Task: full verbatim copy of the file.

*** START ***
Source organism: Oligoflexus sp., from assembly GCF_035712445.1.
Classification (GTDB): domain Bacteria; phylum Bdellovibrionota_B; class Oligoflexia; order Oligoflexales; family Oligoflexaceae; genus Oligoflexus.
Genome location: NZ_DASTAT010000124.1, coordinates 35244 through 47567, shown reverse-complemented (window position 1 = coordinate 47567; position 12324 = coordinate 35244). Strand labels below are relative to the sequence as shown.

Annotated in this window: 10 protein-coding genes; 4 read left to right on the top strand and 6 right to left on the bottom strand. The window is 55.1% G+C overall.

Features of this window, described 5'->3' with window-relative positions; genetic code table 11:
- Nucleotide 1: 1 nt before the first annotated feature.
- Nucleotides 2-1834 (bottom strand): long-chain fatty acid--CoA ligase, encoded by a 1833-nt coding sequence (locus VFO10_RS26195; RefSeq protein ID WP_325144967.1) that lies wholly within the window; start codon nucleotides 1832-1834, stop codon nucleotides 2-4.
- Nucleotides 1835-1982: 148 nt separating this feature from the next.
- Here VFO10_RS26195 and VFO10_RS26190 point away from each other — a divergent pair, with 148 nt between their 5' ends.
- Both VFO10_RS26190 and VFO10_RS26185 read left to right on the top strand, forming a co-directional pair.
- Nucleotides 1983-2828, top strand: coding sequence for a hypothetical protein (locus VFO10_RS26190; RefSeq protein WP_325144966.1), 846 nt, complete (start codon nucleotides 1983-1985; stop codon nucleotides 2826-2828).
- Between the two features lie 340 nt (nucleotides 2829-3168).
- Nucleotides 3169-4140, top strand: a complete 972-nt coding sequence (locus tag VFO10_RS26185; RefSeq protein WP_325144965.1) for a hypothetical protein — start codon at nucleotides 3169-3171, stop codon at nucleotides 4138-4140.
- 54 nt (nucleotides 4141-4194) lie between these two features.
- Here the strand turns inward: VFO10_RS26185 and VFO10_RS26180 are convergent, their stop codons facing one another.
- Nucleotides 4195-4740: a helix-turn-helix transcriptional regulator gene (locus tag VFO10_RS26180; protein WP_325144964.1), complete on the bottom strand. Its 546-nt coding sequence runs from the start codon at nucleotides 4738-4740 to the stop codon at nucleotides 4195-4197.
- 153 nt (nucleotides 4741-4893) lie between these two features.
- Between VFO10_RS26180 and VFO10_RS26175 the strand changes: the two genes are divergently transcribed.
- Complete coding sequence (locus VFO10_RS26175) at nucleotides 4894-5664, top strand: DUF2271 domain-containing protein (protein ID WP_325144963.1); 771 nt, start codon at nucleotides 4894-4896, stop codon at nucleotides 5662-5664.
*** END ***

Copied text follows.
Source organism: Oligoflexus sp., from assembly GCF_035712445.1.
Classification (GTDB): domain Bacteria; phylum Bdellovibrionota_B; class Oligoflexia; order Oligoflexales; family Oligoflexaceae; genus Oligoflexus.
Genome location: NZ_DASTAT010000124.1, coordinates 35244 through 47567, shown reverse-complemented (window position 1 = coordinate 47567; position 12324 = coordinate 35244). Strand labels below are relative to the sequence as shown.

Annotated in this window: 10 protein-coding genes; 4 read left to right on the top strand and 6 right to left on the bottom strand. The window is 55.1% G+C overall.

Features of this window, described 5'->3' with window-relative positions; genetic code table 11:
- Nucleotide 1: 1 nt before the first annotated feature.
- Nucleotides 2-1834 (bottom strand): long-chain fatty acid--CoA ligase, encoded by a 1833-nt coding sequence (locus VFO10_RS26195; RefSeq protein ID WP_325144967.1) that lies wholly within the window; start codon nucleotides 1832-1834, stop codon nucleotides 2-4.
- Nucleotides 1835-1982: 148 nt separating this feature from the next.
- Here VFO10_RS26195 and VFO10_RS26190 point away from each other — a divergent pair, with 148 nt between their 5' ends.
- Both VFO10_RS26190 and VFO10_RS26185 read left to right on the top strand, forming a co-directional pair.
- Nucleotides 1983-2828, top strand: coding sequence for a hypothetical protein (locus VFO10_RS26190; RefSeq protein WP_325144966.1), 846 nt, complete (start codon nucleotides 1983-1985; stop codon nucleotides 2826-2828).
- Between the two features lie 340 nt (nucleotides 2829-3168).
- Nucleotides 3169-4140, top strand: a complete 972-nt coding sequence (locus tag VFO10_RS26185; RefSeq protein WP_325144965.1) for a hypothetical protein — start codon at nucleotides 3169-3171, stop codon at nucleotides 4138-4140.
- 54 nt (nucleotides 4141-4194) lie between these two features.
- Here the strand turns inward: VFO10_RS26185 and VFO10_RS26180 are convergent, their stop codons facing one another.
- Nucleotides 4195-4740: a helix-turn-helix transcriptional regulator gene (locus tag VFO10_RS26180; protein WP_325144964.1), complete on the bottom strand. Its 546-nt coding sequence runs from the start codon at nucleotides 4738-4740 to the stop codon at nucleotides 4195-4197.
- 153 nt (nucleotides 4741-4893) lie between these two features.
- Between VFO10_RS26180 and VFO10_RS26175 the strand changes: the two genes are divergently transcribed.
- Complete coding sequence (locus VFO10_RS26175) at nucleotides 4894-5664, top strand: DUF2271 domain-containing protein (protein ID WP_325144963.1); 771 nt, start codon at nucleotides 4894-4896, stop codon at nucleotides 5662-5664.